Generation I

Main article: List of color palettes by index number (Generation I)

Almost all the core series Generation I games (including Japanese Pokémon Yellow) have a single set of color palettes, which is used for the Super Game Boy. The international versions of Pokémon Yellow are the only exception, because they have two sets of colors palettes: the one for Game Boy Color was added in the localization, in addition to the earlier one for the Super Game Boy.

Most of the Super Game Boy color palettes are the same in Pokémon Red, Green, and Blue, except the colors associated with their logos (like the "Red Version" text) is different between games, and the Rocket Game Corner slots also have different color palettes depending on the game.

Notable uses of color

All the Generation I and II core series games have in-game color data, although these colors can only be displayed on compatible systems. Therefore, different things like Pokémon species, places in the overworld, the HP bar, the slots, the game logos, badges, etc. have different colors.

Human characters (Generation I)

The same color palette (index number 0x10) is shared by the full body sprites of all Pokémon Trainers, including the Trainer classes, the player character Red, and the rival Blue, as well as Professor Oak (the last one at the new game cutscene).

  • In Pokémon Red, Green, and Blue played on the Super Game Boy, due to sharing the same palette, all those people have light pink and dark purple colors in their game sprites.
  • In Pokémon Yellow played on the Super Game Boy, the light pink has become lighter, and the dark purple was converted to dark pink.
  • In Pokémon Yellow played on the Game Boy Color, yellow and red are used instead.

If the Generation I games are played in monochrome, when Professor Oak appears in the new game, he remains completely visible. However, when playing in color, he is initially seen as a black outline (using the black color palette with index number 0x1E) which is then converted into the normal colors.

Pokémon (Generation I)

Main article: List of Pokémon by color palette (Generation I)

When the Generation I games are played with in-game color data, there are 10 color palettes available for Pokémon species, as seen in the summary, the Pokédex, and in battles.

Evolving Pokémon

When the Generation I core series games are played in monochrome, a Pokémon remains completely visible while evolving. For example, when Bulbasaur evolves into Ivysaur, the completely visible sprites of each species flicker in the transformation from one species to another.

However, when played in color, a completely black palette (index number 0x1E) is applied to the evolving Pokémon, effectively turning it into a black silhouette. Except the Pokémon's white features remain white (such as Poliwag's belly, Electrode's top half, and the eyes of several Pokémon).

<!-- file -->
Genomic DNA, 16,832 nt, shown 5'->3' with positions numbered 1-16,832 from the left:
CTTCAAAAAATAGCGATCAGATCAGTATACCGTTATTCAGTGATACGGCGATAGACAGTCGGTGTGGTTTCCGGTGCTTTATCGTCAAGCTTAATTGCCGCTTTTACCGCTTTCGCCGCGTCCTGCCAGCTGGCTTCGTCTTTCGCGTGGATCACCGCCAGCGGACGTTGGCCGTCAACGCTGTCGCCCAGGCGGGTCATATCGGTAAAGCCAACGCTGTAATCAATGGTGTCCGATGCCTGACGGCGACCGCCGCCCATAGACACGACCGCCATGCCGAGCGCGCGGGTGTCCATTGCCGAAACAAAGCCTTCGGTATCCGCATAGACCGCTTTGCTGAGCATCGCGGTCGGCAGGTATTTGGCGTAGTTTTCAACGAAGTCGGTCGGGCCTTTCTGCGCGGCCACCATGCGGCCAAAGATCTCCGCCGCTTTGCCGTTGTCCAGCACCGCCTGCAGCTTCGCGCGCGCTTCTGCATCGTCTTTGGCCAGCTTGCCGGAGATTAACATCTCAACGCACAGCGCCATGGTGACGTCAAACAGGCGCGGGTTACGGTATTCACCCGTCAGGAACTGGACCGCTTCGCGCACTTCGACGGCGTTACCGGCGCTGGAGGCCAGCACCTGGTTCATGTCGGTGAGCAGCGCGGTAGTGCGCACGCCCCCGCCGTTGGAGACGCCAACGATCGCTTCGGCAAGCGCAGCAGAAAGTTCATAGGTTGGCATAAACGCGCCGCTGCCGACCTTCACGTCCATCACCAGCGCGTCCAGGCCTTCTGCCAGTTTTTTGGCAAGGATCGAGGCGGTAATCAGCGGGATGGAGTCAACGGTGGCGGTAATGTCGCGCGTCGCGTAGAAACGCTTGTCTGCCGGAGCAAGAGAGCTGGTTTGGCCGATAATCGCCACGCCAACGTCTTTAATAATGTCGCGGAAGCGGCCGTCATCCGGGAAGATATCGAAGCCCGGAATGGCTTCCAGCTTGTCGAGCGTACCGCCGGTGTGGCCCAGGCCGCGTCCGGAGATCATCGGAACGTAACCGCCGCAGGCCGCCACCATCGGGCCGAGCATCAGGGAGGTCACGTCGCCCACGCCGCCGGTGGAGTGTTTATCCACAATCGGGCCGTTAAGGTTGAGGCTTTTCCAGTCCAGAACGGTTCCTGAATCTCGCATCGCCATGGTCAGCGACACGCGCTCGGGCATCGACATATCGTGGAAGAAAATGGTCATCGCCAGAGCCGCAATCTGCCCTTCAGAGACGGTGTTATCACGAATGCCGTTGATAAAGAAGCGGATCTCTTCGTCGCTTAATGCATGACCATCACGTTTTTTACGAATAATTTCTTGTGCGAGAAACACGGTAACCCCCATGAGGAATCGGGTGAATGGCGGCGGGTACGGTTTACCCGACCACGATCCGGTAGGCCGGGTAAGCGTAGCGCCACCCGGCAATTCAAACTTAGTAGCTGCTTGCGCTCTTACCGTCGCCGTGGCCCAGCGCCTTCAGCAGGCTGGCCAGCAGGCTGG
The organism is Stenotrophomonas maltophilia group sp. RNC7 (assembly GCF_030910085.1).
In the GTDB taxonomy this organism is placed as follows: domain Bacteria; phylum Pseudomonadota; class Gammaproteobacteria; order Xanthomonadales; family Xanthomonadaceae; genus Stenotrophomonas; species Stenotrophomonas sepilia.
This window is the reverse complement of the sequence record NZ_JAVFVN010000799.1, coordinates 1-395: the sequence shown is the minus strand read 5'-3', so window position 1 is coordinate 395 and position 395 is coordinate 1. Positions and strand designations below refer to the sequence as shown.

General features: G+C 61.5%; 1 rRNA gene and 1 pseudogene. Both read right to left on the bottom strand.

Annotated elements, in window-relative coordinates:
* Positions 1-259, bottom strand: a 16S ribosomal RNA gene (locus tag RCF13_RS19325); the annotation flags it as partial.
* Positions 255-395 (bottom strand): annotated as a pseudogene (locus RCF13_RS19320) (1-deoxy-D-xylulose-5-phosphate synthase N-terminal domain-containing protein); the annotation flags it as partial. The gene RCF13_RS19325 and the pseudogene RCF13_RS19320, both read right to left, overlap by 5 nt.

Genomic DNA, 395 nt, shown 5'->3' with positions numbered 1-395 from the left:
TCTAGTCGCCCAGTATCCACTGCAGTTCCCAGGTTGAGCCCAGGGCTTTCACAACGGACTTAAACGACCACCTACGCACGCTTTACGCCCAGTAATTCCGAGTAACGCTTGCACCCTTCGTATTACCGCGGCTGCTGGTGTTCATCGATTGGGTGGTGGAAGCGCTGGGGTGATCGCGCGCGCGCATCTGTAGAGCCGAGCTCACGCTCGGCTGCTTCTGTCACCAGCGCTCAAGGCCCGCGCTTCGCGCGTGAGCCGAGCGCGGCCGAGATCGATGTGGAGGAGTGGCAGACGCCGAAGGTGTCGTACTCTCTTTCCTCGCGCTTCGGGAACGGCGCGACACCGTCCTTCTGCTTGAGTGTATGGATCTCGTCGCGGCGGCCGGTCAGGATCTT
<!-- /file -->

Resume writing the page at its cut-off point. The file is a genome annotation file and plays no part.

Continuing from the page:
In Pokémon Red, Green, and Blue, this black palette is comprised of subtly different shades of black, and therefore the features of the Pokémon may still be seen to some extent. However, in Pokémon Yellow, those shades of black are converted into a single black tone, completely obscuring those features.

Pokémon with color palette 0x10

In particular, the color palette (index number 0x10) used by human characters is also used by Mew, Mewtwo, and Jynx. Therefore, those three Pokémon are dark purple and light pink in Pokémon Red, Green, and Blue, but they are red and yellow in Pokémon Yellow played on the Game Boy Color.

In the intro of Pokémon Red, Green, and Blue, there are some Pokémon with an unusual color palette seen together with the player character Red below the game logo. Those Pokémon include Bulbasaur, Charmander, Squirtle, Pikachu, Clefairy, Doduo, Gengar, Jolteon, Snorlax, etc. Specifically, they are also using the color palette 0x10 (the same color palette as the player), therefore they are seen as light pink and dark purple as well.

When Professor Oak introduces a Nidorino or Pikachu in the new game, that Pokémon appears with unusual colors because the 0x10 color palette is applied as well.

  • In Pokémon Red, Green, and Blue, the Nidorino introduced in the new game appears light pink and dark purple, while Nidorino in normal gameplay are completely purple instead.
  • In Pokémon Yellow, the Pikachu introduced in the new game has pink cheeks (in Super Game Boy) or red cheeks (in Game Boy Color). In normal gameplay, Pikachu have orange cheeks instead (due to using the color palette shared by all yellow Pokémon).